Where a person lives is not usually thought of as an independent predictor of his or her health, although physical and social features of places of residence may affect health and health-related behavior. Using data from the Atherosclerosis Risk in Communities Study, we examined the relation between characteristics of neighborhoods and the incidence of coronary heart disease. Participants were 45 to 64 years of age at base line and were sampled from four study sites in the United States: Forsyth County, North Carolina; Jackson, Mississippi; the northwestern suburbs of Minneapolis; and Washington County, Maryland. As proxies for neighborhoods, we used block groups containing an average of 1000 people, as defined by the U.S. Census. We constructed a summary score for the socioeconomic environment of each neighborhood that included information about wealth and income, education, and occupation. During a median of 9.1 years of follow-up, 615 coronary events occurred in 13,009 participants. Residents of disadvantaged neighborhoods (those with lower summary scores) had a higher risk of disease than residents of advantaged neighborhoods, even after we controlled for personal income, education, and occupation. Hazard ratios for coronary events in the most disadvantaged group of neighborhoods as compared with the most advantaged group--adjusted for age, study site, and personal socioeconomic indicators--were 1.7 among whites (95 percent confidence interval, 1.3 to 2.3) and 1.4 among blacks (95 percent confidence interval, 0.9 to 2.0). Neighborhood and personal socioeconomic indicators contributed independently to the risk of disease. Hazard ratios for coronary heart disease among low-income persons living in the most disadvantaged neighborhoods, as compared with high-income persons in the most advantaged neighborhoods were 3.1 among whites (95 percent confidence interval, 2.1 to 4.8) and 2.5 among blacks (95 percent confidence interval, 1.4 to 4.5). These associations remained unchanged after adjustment for established risk factors for coronary heart disease. Even after controlling for personal income, education, and occupation, we found that living in a disadvantaged neighborhood is associated with an increased incidence of coronary heart disease.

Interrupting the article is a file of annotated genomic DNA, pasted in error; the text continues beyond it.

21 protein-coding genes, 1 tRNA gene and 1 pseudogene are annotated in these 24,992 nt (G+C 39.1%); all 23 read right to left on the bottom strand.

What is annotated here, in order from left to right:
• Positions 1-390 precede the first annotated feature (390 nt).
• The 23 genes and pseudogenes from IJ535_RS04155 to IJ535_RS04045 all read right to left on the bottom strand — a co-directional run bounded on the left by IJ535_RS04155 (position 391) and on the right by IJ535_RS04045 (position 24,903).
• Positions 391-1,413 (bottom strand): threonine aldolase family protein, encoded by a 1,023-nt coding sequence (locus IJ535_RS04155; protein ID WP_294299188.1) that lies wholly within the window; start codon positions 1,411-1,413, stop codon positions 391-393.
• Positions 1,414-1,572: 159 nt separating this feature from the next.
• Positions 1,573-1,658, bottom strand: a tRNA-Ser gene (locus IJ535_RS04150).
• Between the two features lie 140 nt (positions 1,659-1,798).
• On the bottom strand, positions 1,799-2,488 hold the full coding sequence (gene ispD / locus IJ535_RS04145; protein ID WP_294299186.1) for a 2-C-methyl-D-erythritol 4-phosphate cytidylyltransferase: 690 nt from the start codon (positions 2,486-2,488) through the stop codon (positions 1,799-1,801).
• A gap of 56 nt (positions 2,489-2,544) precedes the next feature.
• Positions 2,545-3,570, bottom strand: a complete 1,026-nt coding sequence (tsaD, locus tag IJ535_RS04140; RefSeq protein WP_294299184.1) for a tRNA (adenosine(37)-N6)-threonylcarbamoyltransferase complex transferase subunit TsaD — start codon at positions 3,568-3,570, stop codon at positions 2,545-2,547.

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              The association of changes in physical-activity level and other lifestyle characteristics with mortality among men.